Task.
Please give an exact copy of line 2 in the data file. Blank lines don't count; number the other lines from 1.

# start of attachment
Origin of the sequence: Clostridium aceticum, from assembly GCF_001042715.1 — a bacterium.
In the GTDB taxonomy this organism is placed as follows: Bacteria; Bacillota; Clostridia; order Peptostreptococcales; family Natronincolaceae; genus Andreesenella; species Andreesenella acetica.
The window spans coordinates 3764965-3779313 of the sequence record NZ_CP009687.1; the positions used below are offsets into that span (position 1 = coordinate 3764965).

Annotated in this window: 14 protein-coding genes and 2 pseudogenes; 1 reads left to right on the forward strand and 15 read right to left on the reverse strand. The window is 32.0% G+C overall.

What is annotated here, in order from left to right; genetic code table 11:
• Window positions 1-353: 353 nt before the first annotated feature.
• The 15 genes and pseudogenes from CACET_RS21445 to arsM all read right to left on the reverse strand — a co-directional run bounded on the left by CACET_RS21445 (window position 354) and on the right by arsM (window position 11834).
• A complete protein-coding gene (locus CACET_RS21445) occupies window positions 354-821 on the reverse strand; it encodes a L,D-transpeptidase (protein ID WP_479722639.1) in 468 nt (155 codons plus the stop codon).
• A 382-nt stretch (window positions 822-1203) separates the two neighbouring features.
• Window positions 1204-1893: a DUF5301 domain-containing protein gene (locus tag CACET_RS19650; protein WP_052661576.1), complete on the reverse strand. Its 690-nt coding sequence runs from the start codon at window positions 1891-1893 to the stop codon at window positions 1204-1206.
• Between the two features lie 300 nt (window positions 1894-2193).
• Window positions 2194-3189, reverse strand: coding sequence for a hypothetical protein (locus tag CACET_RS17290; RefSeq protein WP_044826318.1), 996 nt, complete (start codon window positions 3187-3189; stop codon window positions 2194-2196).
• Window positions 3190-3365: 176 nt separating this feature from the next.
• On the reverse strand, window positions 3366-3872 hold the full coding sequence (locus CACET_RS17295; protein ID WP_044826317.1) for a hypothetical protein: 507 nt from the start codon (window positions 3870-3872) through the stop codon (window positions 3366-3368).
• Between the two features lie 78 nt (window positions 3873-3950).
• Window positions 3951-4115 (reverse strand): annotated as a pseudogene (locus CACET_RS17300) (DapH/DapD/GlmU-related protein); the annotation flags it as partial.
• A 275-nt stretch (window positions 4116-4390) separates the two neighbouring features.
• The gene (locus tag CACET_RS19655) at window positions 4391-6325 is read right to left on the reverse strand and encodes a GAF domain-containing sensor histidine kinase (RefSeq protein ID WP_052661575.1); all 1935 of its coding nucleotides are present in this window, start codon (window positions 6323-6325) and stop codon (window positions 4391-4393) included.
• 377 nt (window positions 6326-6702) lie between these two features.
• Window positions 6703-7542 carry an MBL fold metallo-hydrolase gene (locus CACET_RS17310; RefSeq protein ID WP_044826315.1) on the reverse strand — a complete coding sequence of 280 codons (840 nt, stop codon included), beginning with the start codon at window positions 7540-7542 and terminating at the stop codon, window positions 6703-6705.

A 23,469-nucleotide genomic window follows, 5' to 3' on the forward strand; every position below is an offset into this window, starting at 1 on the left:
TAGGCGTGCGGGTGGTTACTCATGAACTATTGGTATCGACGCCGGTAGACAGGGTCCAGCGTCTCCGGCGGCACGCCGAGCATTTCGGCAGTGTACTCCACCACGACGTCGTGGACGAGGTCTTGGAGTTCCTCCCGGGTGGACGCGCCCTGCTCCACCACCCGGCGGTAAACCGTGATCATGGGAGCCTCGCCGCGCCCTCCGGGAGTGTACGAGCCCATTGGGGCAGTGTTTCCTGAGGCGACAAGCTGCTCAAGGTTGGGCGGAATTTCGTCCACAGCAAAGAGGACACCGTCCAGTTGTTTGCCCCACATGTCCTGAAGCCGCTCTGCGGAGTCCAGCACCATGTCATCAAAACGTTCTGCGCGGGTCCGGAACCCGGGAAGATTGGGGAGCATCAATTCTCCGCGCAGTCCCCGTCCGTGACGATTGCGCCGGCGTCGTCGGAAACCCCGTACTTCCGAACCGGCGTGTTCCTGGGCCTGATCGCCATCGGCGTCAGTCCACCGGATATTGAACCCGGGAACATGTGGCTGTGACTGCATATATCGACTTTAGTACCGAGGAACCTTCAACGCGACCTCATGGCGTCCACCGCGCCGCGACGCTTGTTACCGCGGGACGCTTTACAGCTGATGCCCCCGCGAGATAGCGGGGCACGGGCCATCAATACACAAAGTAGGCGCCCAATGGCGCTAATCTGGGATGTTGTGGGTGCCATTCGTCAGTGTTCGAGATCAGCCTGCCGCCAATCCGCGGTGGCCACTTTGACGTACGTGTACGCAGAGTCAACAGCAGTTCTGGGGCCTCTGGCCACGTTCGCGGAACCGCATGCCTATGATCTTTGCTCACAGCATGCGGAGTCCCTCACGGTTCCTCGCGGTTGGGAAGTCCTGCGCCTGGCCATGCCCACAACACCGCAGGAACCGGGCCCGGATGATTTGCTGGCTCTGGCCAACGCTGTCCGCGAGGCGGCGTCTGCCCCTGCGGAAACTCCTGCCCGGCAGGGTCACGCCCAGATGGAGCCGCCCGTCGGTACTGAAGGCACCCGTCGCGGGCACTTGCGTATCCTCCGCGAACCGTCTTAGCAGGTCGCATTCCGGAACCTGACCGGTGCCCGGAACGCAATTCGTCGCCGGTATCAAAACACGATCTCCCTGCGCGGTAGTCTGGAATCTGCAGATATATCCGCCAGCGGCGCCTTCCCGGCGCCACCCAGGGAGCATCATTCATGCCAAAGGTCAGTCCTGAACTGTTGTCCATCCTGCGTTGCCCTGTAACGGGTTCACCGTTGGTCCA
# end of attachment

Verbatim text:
In the GTDB taxonomy this organism is placed as follows: Bacteria; Bacillota; Clostridia; order Peptostreptococcales; family Natronincolaceae; genus Andreesenella; species Andreesenella acetica.